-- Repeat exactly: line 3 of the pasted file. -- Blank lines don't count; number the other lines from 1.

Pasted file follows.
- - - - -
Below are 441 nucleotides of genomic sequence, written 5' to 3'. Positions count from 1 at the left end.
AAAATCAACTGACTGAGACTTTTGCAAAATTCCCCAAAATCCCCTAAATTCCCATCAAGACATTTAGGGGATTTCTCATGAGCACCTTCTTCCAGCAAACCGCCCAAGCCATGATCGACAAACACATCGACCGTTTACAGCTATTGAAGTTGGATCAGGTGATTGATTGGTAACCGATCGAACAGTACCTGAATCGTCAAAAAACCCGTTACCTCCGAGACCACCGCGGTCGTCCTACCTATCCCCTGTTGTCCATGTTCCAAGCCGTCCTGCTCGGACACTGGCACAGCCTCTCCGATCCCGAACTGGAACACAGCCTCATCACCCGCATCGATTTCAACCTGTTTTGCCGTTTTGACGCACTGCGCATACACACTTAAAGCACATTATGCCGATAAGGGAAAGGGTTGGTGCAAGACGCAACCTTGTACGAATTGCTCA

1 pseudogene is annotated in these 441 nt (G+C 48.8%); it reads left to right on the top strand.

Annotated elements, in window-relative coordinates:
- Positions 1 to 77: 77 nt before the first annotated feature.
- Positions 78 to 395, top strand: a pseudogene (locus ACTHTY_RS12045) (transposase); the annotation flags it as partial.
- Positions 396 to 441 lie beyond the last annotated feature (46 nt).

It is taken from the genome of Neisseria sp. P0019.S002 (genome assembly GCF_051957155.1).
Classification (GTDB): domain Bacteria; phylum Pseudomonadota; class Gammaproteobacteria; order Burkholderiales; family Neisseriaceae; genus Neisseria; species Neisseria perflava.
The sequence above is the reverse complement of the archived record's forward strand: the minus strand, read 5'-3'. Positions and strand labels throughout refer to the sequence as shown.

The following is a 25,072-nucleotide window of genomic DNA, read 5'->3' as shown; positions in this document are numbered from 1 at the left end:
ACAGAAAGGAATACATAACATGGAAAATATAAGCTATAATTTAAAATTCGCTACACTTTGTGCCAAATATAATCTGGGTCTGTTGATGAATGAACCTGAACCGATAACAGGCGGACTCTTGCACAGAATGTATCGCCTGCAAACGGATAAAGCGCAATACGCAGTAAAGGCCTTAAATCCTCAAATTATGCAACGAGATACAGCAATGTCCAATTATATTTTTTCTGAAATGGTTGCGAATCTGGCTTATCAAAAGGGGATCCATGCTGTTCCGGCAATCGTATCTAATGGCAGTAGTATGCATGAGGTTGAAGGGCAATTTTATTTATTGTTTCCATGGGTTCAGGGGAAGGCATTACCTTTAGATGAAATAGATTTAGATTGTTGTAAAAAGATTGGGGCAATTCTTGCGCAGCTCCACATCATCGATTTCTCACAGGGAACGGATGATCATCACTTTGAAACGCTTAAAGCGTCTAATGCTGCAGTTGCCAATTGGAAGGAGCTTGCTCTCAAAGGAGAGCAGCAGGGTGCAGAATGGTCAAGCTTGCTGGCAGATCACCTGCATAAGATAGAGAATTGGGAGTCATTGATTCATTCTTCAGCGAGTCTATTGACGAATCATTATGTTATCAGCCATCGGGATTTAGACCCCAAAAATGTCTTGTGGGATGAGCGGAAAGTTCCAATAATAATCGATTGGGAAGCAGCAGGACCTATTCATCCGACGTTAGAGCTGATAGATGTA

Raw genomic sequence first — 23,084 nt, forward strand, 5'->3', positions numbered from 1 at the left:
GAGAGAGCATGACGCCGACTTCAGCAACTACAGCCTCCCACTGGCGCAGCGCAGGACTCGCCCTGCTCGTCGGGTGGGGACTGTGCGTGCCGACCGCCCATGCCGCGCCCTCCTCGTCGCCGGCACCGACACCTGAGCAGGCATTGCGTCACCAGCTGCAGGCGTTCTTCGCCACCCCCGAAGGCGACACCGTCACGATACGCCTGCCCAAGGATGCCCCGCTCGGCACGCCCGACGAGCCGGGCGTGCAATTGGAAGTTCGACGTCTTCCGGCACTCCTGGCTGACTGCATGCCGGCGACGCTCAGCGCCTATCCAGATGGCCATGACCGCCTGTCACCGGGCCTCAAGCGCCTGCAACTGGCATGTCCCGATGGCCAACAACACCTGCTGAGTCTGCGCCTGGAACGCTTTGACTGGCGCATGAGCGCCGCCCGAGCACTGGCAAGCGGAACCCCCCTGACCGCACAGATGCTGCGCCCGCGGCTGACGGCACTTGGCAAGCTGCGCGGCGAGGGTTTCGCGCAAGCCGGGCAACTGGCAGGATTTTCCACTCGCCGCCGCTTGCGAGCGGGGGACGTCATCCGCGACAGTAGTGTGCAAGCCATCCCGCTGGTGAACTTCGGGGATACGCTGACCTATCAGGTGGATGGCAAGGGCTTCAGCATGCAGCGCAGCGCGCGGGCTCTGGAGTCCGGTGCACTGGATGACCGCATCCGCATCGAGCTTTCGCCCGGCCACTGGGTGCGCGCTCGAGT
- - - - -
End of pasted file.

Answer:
1 pseudogene is annotated in these 441 nt (G+C 48.8%); it reads left to right on the top strand.